Mapping the Landscape for Archaeological Detection, Preservation, and Interpretation: A Case Study in High Resolution Location Modeling from the Blue Mountains of Northeastern Oregon

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Skinner, Trent
ecology; GIS; landscape; lithic; Modeling; predictive; ecology; GIS; landscape; lithic; Modeling; predictive; Archaeological Anthropology
thesis / dissertation description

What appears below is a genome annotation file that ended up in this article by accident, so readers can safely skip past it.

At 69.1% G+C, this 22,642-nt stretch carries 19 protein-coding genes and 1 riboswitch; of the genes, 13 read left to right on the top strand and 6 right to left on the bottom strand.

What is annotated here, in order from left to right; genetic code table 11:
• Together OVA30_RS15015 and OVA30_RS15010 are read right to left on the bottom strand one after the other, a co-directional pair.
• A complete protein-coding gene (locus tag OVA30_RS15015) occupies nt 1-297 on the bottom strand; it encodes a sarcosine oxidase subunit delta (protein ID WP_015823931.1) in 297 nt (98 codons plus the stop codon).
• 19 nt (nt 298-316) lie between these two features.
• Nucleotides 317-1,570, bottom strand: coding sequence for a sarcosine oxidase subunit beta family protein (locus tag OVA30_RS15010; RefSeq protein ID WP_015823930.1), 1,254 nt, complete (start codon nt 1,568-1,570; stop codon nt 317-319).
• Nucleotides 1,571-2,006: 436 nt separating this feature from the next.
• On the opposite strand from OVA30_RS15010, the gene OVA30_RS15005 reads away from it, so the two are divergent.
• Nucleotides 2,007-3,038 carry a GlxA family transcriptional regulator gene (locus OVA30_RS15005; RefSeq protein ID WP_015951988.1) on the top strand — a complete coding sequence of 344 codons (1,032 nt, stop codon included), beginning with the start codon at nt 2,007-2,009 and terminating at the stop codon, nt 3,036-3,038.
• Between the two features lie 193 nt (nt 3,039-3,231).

Archaeological location modeling (ALM) is an important tool in most survey strategies, and has contributed substantially to economizing efforts to locate and characterize the archaeological record. The increasing availability of high resolution (<3m) airborne light detection and ranging (lidar) data has the potential to refine the application and ultimately the role of ALM. This research tests the precision and accuracy gained by incorporating lidar derived data into an ALM. The site records and other environmental data used in this study were all generated over the last four decades by the resource specialists of the Malheur National Forest. The Weights-of-Evidence (WofE) probability method (Bonham-Carter 1994) was used to produce two ALMs; one based on a 10m digital elevation model (DEM) created from satellite imaging, and the second from a 3m resolution lidar derived DEM. Independent variables (e.g., slope, aspect, distance to water, etc.) commonly used in ALM were largely replaced by index variables (e.g., slope position classification, topographic wetness index, etc.). The final models were classified into areas of high, medium, and low archaeological potential, then cross-validated against a reserved random dataset. Models were then compared using the Kvamme gain statistic and site to area frequency ratio. The 3m model demonstrated a significant improvement over the results obtained from the 10m model and the current probability model used in the study area. A number of factors including model resolution, statistical methodology, and the character of the independent and dependent variables all contributed to the increase in precision and accuracy. The incremental improvement in modeling efficiency demonstrated here will create time and cost saving in the management and preservation of cultural resources, and ultimately contribute to a better understanding of patterns of past human land use.